Lots of Londoners have a favourite coastal town, and for me that town is Margate on the north Kent coast – let me tell you what it is about the place that appeals to me…
For one thing, Margate is readily accessible from London these days – once upon a time it was a long journey on a slow train but today it’s just an hour and ten minutes out from Stratford International.
The town has quite a few attractions – some you might expect include its two theatres, attractive harbour arm and a broad sandy beach that appears at low tide. One that you wouldn’t is Margate’s spectacular shell grotto, just on the edge of the town centre. A visit involves descending into tunnels and a final chamber that incorporate over four and a half million seashells in all, arranged into elaborate patterns. Discovered by a Mr Newlove who was digging a duckpond in 1835, I think this mysterious place is a marvel and probably worth a visit to the town for this alone.
Something else that particularly appeals to me is the sense of boundless optimism that’s evident as soon as you step off the train. It is this attitude that has brought a new art gallery to Margate in the shape of the Turner Contemporary out on the promenade, and little shops and boutiques that wouldn’t look out of place in London’s more trendy neighbourhoods – there’s even a shop dedicated to cupcakes.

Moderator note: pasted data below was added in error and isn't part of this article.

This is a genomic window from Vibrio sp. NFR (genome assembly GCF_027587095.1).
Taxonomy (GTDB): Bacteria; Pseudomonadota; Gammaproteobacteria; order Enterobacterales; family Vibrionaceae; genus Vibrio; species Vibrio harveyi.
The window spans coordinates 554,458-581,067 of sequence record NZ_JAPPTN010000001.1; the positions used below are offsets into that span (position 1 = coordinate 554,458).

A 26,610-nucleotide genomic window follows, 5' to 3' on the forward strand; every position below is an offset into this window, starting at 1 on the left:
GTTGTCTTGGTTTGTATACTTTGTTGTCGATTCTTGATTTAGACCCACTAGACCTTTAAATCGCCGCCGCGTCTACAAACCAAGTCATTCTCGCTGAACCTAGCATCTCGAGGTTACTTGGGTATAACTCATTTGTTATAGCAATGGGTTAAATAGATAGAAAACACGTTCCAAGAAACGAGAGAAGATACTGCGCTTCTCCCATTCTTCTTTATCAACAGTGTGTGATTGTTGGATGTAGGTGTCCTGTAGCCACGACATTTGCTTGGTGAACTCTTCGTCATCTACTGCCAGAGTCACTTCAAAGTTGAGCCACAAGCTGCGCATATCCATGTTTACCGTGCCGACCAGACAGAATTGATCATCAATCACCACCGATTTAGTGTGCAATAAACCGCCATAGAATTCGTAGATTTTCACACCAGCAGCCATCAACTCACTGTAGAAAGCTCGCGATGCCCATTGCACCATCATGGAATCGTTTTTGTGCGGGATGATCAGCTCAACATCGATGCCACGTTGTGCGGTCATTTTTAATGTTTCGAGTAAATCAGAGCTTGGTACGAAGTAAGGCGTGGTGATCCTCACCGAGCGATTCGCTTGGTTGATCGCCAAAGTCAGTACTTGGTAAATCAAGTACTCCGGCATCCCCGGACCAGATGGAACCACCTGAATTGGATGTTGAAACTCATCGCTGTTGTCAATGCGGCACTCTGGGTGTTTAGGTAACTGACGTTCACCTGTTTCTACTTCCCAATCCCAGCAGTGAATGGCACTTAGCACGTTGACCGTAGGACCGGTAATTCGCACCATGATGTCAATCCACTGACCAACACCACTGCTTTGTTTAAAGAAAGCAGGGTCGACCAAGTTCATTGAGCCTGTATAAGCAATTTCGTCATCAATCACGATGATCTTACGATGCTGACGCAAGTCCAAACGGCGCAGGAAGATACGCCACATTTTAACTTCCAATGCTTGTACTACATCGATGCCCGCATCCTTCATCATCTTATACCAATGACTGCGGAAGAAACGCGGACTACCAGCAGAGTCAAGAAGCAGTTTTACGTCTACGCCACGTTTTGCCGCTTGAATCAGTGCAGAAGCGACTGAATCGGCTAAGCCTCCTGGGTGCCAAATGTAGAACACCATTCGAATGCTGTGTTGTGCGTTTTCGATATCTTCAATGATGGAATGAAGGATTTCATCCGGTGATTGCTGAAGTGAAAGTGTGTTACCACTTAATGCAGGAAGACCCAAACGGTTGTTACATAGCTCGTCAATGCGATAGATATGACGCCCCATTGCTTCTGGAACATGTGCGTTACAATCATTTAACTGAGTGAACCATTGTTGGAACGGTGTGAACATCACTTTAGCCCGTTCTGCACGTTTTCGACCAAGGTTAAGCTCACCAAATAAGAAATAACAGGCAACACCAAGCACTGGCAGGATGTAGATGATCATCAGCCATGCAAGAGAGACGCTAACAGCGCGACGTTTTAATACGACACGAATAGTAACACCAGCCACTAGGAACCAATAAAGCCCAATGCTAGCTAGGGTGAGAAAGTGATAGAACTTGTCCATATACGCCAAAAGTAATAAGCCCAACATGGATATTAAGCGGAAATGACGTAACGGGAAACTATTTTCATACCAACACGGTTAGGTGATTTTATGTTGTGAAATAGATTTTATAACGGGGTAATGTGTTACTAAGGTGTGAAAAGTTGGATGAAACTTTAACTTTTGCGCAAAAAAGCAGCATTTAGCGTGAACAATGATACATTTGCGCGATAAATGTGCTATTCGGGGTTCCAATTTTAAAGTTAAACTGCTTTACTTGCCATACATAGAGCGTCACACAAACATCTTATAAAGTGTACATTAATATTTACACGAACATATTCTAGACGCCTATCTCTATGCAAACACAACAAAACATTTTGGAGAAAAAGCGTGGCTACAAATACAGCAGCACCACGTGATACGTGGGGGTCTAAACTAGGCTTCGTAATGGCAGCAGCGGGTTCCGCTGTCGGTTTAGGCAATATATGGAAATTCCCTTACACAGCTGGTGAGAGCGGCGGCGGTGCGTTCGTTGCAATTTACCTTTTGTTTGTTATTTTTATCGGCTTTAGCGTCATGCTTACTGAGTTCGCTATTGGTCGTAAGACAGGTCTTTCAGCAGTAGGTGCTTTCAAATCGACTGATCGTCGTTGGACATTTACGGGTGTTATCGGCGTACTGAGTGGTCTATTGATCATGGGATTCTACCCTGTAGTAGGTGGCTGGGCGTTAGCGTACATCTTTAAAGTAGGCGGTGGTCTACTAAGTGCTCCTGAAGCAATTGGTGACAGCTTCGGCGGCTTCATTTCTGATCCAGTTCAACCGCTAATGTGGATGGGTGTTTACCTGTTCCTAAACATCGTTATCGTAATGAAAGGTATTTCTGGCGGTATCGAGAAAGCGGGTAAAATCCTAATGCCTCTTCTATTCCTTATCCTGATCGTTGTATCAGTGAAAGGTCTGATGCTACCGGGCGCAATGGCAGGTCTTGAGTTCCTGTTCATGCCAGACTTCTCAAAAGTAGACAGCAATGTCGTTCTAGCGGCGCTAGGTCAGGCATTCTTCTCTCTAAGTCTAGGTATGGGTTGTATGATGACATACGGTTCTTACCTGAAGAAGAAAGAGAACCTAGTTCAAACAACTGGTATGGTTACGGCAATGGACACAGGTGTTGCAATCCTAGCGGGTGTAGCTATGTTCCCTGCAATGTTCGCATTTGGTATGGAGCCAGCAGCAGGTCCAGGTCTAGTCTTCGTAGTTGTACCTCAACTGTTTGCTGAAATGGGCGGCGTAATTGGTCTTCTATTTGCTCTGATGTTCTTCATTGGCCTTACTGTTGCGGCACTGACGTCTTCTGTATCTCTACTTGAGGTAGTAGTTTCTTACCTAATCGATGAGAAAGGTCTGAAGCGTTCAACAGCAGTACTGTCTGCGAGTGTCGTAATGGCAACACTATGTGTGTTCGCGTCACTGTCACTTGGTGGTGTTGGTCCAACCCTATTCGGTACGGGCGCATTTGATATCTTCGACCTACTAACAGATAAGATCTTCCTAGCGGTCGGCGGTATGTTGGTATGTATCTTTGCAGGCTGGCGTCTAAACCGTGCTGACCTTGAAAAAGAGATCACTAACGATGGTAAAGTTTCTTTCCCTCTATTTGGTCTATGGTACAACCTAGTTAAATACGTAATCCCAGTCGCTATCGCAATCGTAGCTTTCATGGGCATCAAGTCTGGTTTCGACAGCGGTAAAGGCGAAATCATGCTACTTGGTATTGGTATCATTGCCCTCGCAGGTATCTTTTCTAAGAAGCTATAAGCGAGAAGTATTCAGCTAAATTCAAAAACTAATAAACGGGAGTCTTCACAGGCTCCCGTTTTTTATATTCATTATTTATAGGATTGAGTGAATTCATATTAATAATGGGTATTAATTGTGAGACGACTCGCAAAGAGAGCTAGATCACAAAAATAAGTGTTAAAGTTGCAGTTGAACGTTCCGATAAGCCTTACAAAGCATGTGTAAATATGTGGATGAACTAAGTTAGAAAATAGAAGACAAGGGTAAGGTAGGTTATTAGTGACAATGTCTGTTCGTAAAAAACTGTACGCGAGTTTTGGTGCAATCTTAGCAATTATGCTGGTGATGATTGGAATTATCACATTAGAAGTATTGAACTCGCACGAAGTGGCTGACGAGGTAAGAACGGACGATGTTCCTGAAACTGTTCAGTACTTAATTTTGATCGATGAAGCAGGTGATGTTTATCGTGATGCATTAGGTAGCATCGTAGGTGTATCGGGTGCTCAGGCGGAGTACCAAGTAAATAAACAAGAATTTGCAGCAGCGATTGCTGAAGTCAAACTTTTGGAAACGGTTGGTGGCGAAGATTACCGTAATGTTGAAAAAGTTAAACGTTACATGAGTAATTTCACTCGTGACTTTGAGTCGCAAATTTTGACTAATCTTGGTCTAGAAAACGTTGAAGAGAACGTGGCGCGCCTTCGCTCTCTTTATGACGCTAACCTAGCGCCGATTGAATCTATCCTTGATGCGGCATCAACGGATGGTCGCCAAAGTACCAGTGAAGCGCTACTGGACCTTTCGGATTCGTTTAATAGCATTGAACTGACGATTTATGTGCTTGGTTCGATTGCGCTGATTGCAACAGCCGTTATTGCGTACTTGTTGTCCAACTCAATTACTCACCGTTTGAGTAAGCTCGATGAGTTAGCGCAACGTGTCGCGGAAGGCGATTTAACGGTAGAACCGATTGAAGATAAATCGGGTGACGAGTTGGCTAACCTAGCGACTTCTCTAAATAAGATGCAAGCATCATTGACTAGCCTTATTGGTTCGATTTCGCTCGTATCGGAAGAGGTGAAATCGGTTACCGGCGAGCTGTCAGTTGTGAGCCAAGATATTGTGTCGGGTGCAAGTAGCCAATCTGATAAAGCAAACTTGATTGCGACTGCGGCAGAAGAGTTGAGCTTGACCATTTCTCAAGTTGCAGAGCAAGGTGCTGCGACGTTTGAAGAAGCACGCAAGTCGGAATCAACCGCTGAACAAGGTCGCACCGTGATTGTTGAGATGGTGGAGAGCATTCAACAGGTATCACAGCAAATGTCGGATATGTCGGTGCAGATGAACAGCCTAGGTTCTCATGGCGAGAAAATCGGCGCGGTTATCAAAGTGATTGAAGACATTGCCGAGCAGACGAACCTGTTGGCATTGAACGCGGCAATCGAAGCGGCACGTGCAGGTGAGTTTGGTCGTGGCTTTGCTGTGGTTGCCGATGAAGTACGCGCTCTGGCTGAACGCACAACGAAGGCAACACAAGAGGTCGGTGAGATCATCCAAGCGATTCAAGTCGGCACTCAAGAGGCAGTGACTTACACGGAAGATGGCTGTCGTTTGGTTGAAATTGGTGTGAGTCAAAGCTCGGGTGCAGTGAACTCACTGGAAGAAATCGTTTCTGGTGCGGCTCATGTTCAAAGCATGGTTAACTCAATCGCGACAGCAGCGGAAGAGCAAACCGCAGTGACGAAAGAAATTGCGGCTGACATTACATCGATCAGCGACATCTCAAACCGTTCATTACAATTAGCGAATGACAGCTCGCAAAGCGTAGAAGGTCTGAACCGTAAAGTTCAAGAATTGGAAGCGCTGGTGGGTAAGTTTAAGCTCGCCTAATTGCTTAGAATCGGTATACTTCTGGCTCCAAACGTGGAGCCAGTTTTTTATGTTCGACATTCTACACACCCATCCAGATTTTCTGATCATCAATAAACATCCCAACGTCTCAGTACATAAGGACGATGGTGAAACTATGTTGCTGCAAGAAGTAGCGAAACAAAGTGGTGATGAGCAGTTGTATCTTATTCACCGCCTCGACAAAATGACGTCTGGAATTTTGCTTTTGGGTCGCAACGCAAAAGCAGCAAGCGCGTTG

You can add to that well-advanced plans to regenerate the long-derelict Dreamland. This large amusement park on the seafront finally closed in 2006 after years of under-investment and neglect, but it will reopen this summer with a fresh new look after years of campaigning and fundraising by local residents – it’s going to have rides from across the decades and lots of other things going on. Although not as extensive as Brighton’s scene, Margate can also hold it’s own in the street art stakes.
Margate has another side that I find intriguing – it’s bare bones do show in some places, particularly up towards Cliftonville which sits just to the east of the town. The abandoned Lido has definitely seen better days, and the Winter Gardens are also looking a little threadbare, but I find these unloved spaces with their long histories rather romantic for some strange reason – I think it’s the same feeling that draws me towards ruined castles and abbeys…
If I’ve whet your appetite to check Margate out for yourself, there’s lots of information on Thanet’s official tourist information page.